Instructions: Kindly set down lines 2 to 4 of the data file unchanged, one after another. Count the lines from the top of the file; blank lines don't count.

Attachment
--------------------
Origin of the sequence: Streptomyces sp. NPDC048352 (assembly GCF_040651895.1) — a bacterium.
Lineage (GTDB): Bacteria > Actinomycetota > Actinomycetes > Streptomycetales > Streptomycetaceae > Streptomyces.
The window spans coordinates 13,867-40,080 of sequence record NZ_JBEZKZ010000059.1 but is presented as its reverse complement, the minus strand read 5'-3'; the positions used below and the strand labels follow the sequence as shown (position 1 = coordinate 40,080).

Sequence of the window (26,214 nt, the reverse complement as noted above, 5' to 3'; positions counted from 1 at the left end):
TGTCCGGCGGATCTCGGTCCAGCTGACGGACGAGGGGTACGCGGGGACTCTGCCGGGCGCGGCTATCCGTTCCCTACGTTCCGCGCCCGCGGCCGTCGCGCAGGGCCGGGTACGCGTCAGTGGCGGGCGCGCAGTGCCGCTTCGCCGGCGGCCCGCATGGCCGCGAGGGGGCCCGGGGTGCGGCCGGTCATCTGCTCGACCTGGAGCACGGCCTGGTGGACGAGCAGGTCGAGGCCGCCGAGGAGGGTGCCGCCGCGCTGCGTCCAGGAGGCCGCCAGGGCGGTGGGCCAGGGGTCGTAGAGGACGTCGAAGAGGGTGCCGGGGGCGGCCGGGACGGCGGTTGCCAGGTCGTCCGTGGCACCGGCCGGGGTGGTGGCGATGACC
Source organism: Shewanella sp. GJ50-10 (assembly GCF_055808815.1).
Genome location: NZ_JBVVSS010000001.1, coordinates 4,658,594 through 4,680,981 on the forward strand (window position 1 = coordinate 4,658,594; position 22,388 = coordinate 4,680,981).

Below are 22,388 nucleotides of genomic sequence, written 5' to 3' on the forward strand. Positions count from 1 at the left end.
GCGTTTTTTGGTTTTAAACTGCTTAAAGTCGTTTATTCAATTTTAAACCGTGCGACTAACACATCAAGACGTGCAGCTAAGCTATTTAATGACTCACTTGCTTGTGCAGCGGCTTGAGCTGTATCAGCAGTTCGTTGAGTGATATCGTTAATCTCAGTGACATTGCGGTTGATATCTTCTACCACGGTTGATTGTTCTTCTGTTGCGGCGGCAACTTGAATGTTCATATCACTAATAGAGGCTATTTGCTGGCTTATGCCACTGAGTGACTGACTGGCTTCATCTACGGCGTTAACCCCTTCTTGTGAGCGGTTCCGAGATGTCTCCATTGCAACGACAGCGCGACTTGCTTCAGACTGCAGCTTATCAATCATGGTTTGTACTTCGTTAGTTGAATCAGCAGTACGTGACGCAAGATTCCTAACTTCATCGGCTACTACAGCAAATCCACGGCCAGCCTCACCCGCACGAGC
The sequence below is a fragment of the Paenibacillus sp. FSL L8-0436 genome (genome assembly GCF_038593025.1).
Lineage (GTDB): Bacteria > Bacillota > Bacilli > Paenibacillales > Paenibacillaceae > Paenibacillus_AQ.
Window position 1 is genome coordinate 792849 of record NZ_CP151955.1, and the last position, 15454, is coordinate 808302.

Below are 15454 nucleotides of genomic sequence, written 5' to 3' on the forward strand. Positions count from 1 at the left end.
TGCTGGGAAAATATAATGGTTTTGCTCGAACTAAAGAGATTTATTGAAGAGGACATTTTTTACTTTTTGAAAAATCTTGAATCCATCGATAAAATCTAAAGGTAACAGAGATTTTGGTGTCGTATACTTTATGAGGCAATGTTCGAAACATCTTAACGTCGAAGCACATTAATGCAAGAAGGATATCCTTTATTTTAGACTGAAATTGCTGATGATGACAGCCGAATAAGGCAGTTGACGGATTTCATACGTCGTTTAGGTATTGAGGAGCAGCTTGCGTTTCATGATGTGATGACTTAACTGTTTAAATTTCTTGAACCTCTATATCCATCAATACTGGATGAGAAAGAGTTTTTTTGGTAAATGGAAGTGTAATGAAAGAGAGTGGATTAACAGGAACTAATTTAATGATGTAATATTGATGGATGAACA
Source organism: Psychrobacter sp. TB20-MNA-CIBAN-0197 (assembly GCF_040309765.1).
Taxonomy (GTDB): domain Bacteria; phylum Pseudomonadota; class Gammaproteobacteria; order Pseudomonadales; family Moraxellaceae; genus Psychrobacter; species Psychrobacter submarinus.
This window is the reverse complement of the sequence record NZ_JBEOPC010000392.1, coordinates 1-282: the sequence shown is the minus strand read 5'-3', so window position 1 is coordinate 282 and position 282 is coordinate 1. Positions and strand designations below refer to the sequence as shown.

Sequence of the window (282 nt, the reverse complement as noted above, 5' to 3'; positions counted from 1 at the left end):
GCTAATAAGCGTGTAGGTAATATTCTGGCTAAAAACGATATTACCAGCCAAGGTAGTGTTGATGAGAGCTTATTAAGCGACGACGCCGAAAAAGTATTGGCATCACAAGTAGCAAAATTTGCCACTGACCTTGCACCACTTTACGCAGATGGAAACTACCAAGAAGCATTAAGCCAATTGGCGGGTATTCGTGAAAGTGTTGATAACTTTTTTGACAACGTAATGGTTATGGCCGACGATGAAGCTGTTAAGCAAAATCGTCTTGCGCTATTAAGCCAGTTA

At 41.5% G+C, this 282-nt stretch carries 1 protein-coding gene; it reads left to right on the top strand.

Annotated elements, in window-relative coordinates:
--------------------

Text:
Lineage (GTDB): Bacteria > Actinomycetota > Actinomycetes > Streptomycetales > Streptomycetaceae > Streptomyces.
The window spans coordinates 13,867-40,080 of sequence record NZ_JBEZKZ010000059.1 but is presented as its reverse complement, the minus strand read 5'-3'; the positions used below and the strand labels follow the sequence as shown (position 1 = coordinate 40,080).

Sequence of the window (26,214 nt, the reverse complement as noted above, 5' to 3'; positions counted from 1 at the left end):